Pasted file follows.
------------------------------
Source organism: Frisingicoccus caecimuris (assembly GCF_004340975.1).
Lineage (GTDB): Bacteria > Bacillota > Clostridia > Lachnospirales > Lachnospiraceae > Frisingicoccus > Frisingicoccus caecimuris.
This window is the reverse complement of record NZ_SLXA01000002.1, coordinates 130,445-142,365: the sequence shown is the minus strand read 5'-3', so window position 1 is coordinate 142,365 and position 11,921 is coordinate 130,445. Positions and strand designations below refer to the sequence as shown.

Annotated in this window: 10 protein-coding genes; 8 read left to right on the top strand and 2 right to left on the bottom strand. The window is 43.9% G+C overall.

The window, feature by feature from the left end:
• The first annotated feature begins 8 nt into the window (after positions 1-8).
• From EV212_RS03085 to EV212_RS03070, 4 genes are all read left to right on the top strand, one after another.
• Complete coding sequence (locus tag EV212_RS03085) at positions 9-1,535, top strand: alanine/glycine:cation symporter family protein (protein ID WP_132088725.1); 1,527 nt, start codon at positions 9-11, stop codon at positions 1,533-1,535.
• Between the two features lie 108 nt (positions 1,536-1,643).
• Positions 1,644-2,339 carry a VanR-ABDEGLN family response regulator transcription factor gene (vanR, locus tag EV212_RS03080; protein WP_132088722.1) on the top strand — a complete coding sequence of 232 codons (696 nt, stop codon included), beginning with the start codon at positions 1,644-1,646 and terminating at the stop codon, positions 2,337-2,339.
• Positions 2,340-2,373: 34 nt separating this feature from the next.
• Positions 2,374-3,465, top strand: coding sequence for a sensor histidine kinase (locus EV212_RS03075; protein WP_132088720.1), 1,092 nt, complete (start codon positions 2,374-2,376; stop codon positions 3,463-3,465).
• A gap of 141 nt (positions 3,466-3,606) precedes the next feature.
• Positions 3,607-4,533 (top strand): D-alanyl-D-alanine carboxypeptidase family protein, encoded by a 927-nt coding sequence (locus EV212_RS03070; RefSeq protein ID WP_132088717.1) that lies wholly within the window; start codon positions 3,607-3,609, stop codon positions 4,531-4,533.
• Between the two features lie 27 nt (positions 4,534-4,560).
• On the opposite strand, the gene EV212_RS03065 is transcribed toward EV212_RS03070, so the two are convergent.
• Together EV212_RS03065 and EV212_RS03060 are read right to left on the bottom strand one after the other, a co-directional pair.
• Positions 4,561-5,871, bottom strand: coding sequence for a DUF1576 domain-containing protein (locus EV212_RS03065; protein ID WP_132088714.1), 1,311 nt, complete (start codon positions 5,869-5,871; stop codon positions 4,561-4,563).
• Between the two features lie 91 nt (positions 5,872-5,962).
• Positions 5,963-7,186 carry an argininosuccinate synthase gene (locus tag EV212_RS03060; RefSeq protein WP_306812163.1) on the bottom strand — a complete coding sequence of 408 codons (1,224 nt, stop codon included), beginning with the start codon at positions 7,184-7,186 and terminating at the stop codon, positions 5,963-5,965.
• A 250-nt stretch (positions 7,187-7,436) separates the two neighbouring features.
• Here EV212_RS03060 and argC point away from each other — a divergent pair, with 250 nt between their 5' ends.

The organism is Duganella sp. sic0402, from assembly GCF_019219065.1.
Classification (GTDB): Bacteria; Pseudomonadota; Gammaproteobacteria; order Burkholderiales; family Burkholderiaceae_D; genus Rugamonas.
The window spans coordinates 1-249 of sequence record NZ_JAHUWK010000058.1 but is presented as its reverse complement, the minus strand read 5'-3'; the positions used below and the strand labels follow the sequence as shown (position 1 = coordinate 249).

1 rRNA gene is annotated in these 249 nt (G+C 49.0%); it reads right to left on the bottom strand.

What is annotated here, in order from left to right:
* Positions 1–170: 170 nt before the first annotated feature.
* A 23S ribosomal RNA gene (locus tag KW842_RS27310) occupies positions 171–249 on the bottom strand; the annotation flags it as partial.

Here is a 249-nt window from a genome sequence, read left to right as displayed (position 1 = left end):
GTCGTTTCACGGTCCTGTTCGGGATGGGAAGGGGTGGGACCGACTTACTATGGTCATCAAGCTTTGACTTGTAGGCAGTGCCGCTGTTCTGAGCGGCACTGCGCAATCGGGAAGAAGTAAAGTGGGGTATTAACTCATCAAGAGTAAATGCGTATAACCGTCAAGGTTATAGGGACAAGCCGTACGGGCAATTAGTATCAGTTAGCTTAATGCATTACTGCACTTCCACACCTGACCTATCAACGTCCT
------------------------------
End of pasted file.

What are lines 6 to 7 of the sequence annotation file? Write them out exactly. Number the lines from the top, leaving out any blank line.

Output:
• The first annotated feature begins 8 nt into the window (after positions 1-8).
• From EV212_RS03085 to EV212_RS03070, 4 genes are all read left to right on the top strand, one after another.